States continue to address or respond to the U.S. Supreme Court’s landmark decision in “South Dakota v. Wayfair.”
In Wayfair, the U.S. Supreme Court overruled the physical presence nexus standard of Quill and National Bellas Hess with respect to state and local taxation of remote sales.
The Department of Tax and Fee Administration issued a “special notice” providing that effective April 1, 2019, remote sellers meeting the economic nexus thresholds may also need to collect certain California fees.
Specifically, out-of-state sellers that otherwise meet the economic nexus thresholds may have additional registration and collection requirements if they sell any of the following items in California:
Senate Bill 495 would establish an economic nexus threshold for income tax purposes for tax years beginning after December 31, 2018.
Specifically, the bill would create a presumption that a person lacking physical presence in the state is “systematically and regularly engaging in business in the State” if during the current or preceding calendar year, “the person engaged in  or more business transactions…or the sum of the value of the person’s gross income attributable to sources in [the] State equals or exceeds $100,000, or for a person that does business within and without the State the numerator of the person's sales factor for the State equals or exceeds $100,000.”
Another bill has been proposed in Missouri (Senate Bill 189) that would impose a sales tax collection and remittance obligation on remote sellers. If enacted, this bill would require the Director of Revenue to maintain and provide, at no cost to the user, a downloadable electronic database of taxing jurisdiction boundary changes and tax rates.
There are several Wayfair-related bills pending in the Missouri General Assembly.
New Hampshire is one of five states with no sales tax. A bill (Senate Bill 242) has passed the Senate and is pending in the House, highlights the state’s opposition to the Wayfair decision.
If enacted, Senate Bill 242 would prohibit other taxing jurisdictions from imposing a sales tax collection obligation on New Hampshire sellers that lack a physical presence in that jurisdiction unless the jurisdiction registers with the New Hampshire Department of Justice. The bill would also prohibit New Hampshire sellers from complying with other states’ use tax notice and reporting laws unless the seller has provided a written notice of the request for such information to the New Hampshire Department of Justice.
The Division of Taxation updated a list of “frequently asked questions (FAQs) clarifying that to determine whether a remote seller has exceeded economic nexus thresholds, it is required to account for sales of tangible personal property, specified digital goods, and services made through one or more marketplaces and through its own website. Moreover, the FAQs provide that a remote seller—exceeding the economic threshold that makes sales only through one or more marketplaces—is required to register with the state, but may request, by completing Form C-6205-ST to be placed on a non-reporting basis, since the marketplace facilitator is required to collect the tax on all marketplace transactions.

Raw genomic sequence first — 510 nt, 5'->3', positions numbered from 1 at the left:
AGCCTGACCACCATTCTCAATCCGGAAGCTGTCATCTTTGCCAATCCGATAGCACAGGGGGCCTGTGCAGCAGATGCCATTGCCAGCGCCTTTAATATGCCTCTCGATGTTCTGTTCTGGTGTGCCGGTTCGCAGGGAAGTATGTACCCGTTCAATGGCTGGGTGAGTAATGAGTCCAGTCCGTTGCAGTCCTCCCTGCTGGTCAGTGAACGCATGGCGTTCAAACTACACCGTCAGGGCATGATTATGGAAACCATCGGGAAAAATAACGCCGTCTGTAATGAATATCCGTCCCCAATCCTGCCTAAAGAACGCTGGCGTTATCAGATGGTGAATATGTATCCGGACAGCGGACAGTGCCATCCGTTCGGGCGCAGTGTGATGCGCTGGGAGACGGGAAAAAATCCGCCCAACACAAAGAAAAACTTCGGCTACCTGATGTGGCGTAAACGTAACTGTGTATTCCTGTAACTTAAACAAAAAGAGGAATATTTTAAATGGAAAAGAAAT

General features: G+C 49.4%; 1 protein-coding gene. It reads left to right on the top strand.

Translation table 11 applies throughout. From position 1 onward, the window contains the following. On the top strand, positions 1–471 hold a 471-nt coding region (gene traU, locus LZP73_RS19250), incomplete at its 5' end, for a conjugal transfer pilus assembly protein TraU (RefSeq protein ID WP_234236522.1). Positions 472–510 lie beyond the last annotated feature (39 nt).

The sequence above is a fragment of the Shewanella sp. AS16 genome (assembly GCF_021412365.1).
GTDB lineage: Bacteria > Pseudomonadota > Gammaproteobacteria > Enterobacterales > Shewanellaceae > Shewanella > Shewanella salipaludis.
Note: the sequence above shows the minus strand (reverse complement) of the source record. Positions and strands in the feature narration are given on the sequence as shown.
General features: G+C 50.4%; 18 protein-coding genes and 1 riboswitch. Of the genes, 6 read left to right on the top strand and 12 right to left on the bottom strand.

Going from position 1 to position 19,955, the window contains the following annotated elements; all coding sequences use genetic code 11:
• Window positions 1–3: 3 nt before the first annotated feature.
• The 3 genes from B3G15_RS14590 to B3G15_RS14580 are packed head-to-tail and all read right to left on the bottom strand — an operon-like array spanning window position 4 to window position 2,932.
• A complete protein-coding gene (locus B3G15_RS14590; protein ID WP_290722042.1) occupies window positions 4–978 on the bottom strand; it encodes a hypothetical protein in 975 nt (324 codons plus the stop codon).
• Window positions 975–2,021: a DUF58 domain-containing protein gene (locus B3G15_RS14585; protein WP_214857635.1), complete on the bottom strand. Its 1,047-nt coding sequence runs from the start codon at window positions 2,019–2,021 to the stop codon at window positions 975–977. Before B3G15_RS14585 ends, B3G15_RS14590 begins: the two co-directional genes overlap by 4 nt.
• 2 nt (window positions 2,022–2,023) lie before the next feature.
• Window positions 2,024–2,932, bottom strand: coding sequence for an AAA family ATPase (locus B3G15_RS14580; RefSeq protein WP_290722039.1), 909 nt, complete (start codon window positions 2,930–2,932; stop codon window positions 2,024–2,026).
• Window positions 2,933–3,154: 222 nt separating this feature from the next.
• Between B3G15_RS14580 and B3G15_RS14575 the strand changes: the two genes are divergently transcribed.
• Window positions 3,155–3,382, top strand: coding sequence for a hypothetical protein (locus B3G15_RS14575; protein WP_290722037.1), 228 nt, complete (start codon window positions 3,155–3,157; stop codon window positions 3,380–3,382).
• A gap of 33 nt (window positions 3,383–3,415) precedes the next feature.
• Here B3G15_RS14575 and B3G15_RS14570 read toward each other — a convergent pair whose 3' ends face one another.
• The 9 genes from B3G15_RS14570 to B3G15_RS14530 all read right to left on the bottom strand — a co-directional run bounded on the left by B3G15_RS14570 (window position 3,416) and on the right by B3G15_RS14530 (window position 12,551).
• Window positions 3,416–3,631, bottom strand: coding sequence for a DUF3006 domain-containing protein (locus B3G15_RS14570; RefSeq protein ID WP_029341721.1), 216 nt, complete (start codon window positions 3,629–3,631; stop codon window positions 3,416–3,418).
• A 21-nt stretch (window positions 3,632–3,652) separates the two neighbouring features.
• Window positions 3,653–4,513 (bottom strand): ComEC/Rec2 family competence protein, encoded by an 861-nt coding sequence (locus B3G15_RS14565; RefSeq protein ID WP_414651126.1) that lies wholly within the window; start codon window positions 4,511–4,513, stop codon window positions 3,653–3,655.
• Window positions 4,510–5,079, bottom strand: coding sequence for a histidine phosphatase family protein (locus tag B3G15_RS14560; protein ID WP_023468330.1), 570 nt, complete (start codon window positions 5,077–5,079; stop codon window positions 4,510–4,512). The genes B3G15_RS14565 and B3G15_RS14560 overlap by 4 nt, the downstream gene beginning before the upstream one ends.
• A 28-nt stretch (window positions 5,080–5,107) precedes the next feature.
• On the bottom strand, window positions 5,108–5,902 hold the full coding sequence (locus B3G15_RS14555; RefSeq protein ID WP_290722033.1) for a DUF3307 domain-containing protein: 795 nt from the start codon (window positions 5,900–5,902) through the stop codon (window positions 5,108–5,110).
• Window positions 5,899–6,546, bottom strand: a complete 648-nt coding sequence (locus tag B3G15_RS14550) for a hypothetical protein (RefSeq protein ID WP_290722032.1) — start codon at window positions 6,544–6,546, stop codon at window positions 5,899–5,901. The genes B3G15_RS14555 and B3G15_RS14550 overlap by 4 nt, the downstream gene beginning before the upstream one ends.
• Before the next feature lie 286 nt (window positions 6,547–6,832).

The Department of Revenue issued guidance providing that effective February 1, 2019, remote sellers meeting the state’s economic nexus thresholds for sales and use tax purposes must also collect additional premier resort area taxes, assuming the sellers otherwise meet the requirements for collecting these additional taxes.
In Wisconsin, if a seller is classified under certain specified industry codes, the seller must collect premier resort area taxes on taxable sales that take place in a “premier resort area.” The affected types of businesses include a broad range of sellers, including department stores, clothing stores, bookstores, and jewelry stores as well as providers of amusement and recreation services.
Read a March 2019 report prepared by KPMG LLP
The KPMG logo and name are trademarks of KPMG International. KPMG International is a Swiss cooperative that serves as a coordinating entity for a network of independent member firms. KPMG International provides no audit or other client services. Such services are provided solely by member firms in their respective geographic areas. KPMG International and its member firms are legally distinct and separate entities. They are not and nothing contained herein shall be construed to place these entities in the relationship of parents, subsidiaries, agents, partners, or joint venturers. No member firm has any authority (actual, apparent, implied or otherwise) to obligate or bind KPMG International or any member firm in any manner whatsoever. The information contained in herein is of a general nature and is not intended to address the circumstances of any particular individual or entity. Although we endeavor to provide accurate and timely information, there can be no guarantee that such information is accurate as of the date it is received or that it will continue to be accurate in the future. No one should act on such information without appropriate professional advice after a thorough examination of the particular situation. For more information, contact KPMG's Federal Tax Legislative and Regulatory Services Group at: + 1 202 533 4366, 1801 K Street NW, Washington, DC 20006.